Mona Nicoară: The lab is a privileged space we create for a few days for promising projects that are at the most vulnerable stage: development. For filmmakers who are at the beginning of the road, it is very difficult at this stage to separate the creative feedback from the one related to production, financing, and the market potential of a project.There are already many opportunities to receive market-related feedback – most pitching forums focus on that. But at the creative level, at this delicate moment in the life of the project, young filmmakers often find themselves alone with their worries and insecurities. The lab is trying to ease this burden: for a few days, we are talking only about the artistic value of each project and we offer expertise in form and intent, leaving aside material or market worries.
In fact, what matters for each of us is to make the best possible film, and for this, we need first of all creative support, technical skills, confidence in our instincts, clear artistic intentions, and time.
And since I mentioned time: we are only in the second year of the lab. It’s still early: many documentaries take four or more years between the development and completion. It is unhoped-for that we already have a film from last year’s lab in an advanced stage of post-production — Andra Tarara’s personal short.
f: For someone who does not know anything about the new wave of quality documentaries, where should they start? What would you recommend off the “top of your head”?
Mona Nicoară: If I start listing, I won’t stop. And readers will not remember too many titles anyway.
So I’m going to reduce my recommendation to one: start in the cinema. Not in front of the computer or in front of the TV, no matter how ridiculously big the device is – but in the theatre, in front of a large screen, in the dark, next to strangers who go through the same emotions as you for an hour and a half or two. It’s something totally different.
Unfortunately, documentaries not very accessible in this way in regular cinema programming. But we have more and more festivals, many exceptionally curated, where documentaries can be experienced in the cinema: fARAD this week, Astra the next, One World in March and TIFF in June…
fARAD 2016, day 4
f: How is FARAD organized? Who is the team behind this “up & coming” event?
Mona Nicoară: It is an already tested and cohesive team: on the one hand, the Film Association ETC. / Romanian Film Initiative (Corina Şuteu, Oana Radu, and Mihai Chirilov) are organizers experienced with such festivals and events, including the Romanian film festival in New York. I have known them for almost 10 years now and we have worked together in several different contexts. Then 111 Film & Entertainment were with us at the fARAD from the very beginning, ensuring the production bit, in cooperation with the Municipal Center for Culture and the Arad City Hall, who not only patronizes the festival but also rolled up their sleeves to work with us at every step. And for the laboratory, the National Center for Cinematography has supported us through the Cultural Association for Art Education. Last but not least, in Arad, we are lucky to find some outstanding local professionals: Călin Man from kinema ikon, who built our visual identity from the first edition, and the Avangarda Crepusculară (Călin Bibe, Ciprian Hord), who do the video and photo documentation of the event.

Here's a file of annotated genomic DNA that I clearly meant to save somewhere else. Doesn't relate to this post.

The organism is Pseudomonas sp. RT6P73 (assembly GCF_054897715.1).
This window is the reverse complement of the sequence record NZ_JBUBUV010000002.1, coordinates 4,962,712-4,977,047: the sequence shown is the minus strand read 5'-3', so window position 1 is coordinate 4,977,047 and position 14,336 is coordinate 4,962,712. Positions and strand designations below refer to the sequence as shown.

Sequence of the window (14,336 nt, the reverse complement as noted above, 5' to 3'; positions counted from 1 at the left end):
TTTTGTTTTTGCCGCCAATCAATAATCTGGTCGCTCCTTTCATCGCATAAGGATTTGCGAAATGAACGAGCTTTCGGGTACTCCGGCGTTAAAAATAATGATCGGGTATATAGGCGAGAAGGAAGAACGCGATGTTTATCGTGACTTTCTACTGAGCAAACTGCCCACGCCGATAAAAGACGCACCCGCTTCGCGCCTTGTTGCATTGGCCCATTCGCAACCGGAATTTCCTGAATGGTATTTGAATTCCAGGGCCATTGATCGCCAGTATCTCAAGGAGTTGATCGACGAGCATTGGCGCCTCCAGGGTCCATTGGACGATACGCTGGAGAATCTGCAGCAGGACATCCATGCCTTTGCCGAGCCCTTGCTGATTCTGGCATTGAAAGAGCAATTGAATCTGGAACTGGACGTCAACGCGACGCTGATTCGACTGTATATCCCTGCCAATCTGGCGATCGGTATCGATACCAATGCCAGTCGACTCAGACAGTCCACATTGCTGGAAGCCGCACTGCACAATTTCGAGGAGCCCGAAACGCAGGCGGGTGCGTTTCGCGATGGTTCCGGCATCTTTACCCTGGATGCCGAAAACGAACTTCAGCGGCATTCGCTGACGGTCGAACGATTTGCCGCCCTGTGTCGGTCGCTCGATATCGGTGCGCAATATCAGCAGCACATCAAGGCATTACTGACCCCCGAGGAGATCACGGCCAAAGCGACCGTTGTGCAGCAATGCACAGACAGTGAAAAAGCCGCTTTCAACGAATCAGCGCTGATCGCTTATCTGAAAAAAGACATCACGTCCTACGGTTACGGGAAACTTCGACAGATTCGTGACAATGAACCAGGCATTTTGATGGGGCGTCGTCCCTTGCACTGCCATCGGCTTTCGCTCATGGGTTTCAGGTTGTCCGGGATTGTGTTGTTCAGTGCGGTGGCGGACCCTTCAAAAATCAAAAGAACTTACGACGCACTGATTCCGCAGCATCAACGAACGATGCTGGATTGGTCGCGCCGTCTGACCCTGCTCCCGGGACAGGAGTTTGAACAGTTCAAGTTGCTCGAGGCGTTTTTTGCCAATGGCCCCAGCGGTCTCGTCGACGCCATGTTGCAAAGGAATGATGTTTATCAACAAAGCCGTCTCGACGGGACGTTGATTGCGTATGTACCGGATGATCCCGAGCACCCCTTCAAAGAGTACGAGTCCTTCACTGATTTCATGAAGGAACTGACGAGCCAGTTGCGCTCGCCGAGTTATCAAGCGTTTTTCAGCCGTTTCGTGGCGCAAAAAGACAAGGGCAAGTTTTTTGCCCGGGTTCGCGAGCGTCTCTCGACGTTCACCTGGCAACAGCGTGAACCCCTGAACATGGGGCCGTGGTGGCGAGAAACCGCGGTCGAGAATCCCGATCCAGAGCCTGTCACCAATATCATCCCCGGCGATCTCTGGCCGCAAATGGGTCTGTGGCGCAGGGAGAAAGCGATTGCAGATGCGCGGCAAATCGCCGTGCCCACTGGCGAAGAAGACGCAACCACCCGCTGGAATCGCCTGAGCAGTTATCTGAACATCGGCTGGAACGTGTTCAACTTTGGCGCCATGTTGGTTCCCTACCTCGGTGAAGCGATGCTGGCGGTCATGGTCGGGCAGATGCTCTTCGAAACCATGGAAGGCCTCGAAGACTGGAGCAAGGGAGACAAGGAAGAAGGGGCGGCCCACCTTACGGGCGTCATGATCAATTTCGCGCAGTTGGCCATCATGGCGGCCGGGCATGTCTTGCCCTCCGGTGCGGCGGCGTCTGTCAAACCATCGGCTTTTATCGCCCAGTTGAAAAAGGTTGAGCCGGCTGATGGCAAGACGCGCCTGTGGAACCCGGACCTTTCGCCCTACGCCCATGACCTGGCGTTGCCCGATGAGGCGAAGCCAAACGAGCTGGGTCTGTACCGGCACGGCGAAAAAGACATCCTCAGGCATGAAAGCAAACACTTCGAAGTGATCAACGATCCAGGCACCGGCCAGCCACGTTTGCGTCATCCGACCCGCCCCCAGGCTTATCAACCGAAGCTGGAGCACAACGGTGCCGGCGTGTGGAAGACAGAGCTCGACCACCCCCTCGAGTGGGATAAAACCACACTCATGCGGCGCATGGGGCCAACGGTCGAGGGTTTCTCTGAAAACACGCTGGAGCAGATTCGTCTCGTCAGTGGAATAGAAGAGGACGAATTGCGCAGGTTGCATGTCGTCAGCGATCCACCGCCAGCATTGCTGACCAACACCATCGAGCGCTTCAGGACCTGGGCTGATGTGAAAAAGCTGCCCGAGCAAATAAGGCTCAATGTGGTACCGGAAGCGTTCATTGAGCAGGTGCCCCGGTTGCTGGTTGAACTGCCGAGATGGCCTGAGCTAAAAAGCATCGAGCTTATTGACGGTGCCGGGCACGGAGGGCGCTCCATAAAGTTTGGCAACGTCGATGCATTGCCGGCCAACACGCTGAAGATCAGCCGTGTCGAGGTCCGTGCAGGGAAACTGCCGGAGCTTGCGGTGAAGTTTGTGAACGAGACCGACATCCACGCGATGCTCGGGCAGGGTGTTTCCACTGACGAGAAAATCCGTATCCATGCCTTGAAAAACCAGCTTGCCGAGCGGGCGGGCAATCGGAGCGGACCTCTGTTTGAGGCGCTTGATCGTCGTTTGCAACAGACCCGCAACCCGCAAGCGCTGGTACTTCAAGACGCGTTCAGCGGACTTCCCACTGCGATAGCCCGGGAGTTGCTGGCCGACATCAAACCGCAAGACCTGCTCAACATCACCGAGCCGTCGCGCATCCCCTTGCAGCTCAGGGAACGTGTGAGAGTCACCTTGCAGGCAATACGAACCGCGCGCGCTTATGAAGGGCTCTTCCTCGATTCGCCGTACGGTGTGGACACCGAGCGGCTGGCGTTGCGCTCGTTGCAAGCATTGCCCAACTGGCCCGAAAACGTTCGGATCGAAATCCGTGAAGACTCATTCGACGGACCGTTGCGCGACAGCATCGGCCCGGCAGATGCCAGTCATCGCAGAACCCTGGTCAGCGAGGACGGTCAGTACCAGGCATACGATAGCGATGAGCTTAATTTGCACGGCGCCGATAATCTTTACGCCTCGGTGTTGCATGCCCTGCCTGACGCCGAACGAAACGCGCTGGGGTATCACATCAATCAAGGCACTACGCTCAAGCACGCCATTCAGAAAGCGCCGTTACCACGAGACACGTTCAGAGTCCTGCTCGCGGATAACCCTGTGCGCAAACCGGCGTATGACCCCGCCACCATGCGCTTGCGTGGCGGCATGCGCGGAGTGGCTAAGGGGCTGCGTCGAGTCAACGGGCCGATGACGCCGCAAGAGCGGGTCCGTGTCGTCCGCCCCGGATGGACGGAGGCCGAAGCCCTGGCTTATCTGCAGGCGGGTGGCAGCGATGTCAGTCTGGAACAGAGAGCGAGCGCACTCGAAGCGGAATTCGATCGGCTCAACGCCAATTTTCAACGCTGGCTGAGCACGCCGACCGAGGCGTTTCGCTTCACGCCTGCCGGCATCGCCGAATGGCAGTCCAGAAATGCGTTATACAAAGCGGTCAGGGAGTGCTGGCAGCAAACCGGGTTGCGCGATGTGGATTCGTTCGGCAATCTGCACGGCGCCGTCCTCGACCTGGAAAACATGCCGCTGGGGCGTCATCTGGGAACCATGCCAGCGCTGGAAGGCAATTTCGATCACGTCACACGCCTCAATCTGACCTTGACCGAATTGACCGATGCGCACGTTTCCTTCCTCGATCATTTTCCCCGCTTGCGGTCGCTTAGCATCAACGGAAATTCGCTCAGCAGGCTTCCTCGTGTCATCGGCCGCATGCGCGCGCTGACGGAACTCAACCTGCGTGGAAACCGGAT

f: Arad is not a very close city for many Romanians. Convince us to visit it for fARAD!
Mona Nicoară: For fARAD I hope we have already provided enough arguments. For Arad, however, I do not really know how to argue logically: it’s a city I have been tied to since childhood, and I always experience it with childish wonderment. There is something very beautiful, old, and peaceful in the Austro-Hungarian architecture of the place – and in the same time something extremely promising, dynamic in the alternative culture of the place.
Mona Nicoară / fARAD 2016
f: What projects can we expect from Mona Nicoară?
Mona Nicoară: Together with producer Ada Solomon and editor Dana Bunescu we are in post-production with a documentary about poet Nina Cassian, which we hope to premiere in 2018. Then, I have a few projects that I think about, but I work slowly (every film I worked on so far swallowed six years at a time), I am prudent and a little superstitious…
feeder.ro: It was a pleasure!
Photos © fARAD.